Reading Rhys: Good Morning, Midnight

In honor of #ReadingRhys week, here’s a little story about my history and relationship with Jean Rhys’s Good Morning, Midnight:

In the very late 90’s, the year after I graduated from college and moved to Boston with my boyfriend to work in an office and be a grown up, I met a woman in a completely sketchy dive while visiting friends in Williamsburg, Brooklyn. She was a window display designer, like my childhood idol Rhoda Morganstern from the Mary Taylor Moore Show and, later, Rhoda, and had a similar New York accent as well as perfect posture and a tiny silver statue of a ballerina that she wore around her neck and used as a very fancy coke spoon. My friends and I went back to her apartment for a party. She and I sat close together on a saggy couch and talked about everything and nothing. I felt sparkly, noticed, special, understood. As I was FINALLY leaving, the sun was coming up and my new friend gave me Good Morning, Midnight, by Jean Rhys, and told me that it was one of her favorites and she just knew that I would really get it. It’s about a woman named Sasha who has hit absolute rock bottom and travels from London to wander around her former home, Paris, “the city of both her happiest moments and her most desperate” in a drunken, penniless haze until she gets picked up by a gigolo who thinks she’s rich because she has a nice coat. She is nearly crippled by social anxiety at all times, and keeps a stream-of-consciousness inner monologue going throughout with lines like “Please, please, monsieur et madame, mister, missis and miss, I am trying so hard to be like you. I know I don’t succeed, but look how hard I try” and “My life, which seems so simple and monotonous, is really a complicated affair of cafes where they like me and cafes where they don’t…rooms where I might be happy, rooms where I never shall me…and so on.”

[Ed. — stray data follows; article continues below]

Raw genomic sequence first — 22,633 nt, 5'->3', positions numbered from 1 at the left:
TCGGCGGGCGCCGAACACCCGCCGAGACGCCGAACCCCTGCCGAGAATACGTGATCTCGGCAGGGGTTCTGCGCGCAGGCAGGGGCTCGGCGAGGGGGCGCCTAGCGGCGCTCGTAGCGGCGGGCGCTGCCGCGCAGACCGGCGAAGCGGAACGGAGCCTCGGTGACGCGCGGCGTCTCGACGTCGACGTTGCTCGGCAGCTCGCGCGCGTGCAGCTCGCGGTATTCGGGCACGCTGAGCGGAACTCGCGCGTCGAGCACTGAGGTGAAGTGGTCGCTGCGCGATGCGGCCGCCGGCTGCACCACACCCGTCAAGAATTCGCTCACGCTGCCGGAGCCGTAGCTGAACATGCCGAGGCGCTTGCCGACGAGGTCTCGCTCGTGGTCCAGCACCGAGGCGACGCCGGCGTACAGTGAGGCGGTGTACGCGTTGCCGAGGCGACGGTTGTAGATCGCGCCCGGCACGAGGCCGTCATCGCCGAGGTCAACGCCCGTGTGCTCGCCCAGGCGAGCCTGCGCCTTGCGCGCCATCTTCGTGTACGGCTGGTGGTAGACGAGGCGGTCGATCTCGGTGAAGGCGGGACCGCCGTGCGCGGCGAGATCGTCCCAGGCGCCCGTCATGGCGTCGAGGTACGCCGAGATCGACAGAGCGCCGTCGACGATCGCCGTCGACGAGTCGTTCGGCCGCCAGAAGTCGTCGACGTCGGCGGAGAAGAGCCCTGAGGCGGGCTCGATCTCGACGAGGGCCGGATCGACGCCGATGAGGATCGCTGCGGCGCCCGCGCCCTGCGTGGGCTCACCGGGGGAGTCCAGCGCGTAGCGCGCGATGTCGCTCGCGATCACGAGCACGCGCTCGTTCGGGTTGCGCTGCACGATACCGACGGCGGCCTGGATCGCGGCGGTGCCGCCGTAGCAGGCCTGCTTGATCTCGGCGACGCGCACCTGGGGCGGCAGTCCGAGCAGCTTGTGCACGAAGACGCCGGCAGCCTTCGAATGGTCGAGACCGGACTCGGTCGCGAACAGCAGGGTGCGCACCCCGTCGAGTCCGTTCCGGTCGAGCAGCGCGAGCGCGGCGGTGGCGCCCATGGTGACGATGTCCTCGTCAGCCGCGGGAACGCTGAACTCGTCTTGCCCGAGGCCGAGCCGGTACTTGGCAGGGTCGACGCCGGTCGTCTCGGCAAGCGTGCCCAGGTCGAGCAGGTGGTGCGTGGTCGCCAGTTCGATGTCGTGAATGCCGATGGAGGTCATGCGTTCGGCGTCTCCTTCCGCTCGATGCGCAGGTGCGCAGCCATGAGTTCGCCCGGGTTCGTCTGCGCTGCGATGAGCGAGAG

I fell in love with the book; I was a little unnerved that a stranger with whom I had an instant, albeit fleeting and artificially enhanced, connection had decided that I would “really get” this book, but I was also weirdly flattered. I was just beginning my adult life, and apparently I was giving off some sort of vibe that I would relate to a book all about a woman who has A Past, a sordid, scandalous, shabbily glamorous past at that. I was drawn in by Jean Rhys’s writing; it mesmerized and soothed me in spite of Sasha’s social anxiety, in part because I suffer from social anxiety myself. Good Morning, Midnight was probably the my first experience with a book that spent so much time and detail discussing what it’s like to live with this kind of anxiety, and between that and the fact that a beautiful, interesting stranger had given me the book because she thought I’d like it, it made me feel the same way as our all-night couch conversation: sparkly, noticed, special, understood. Eighteen years later, I still love the book and reread it regularly. I am probably now the same age as Sasha, which is an odd milestone. I still deal with social anxiety, but I don’t have Sasha’s self-destructive bent or an ongoing, elegant but deadly self-loathing monologue running through my mind, thank goodness. I never talked to the woman who gave me the book again. I wonder how she’s doing.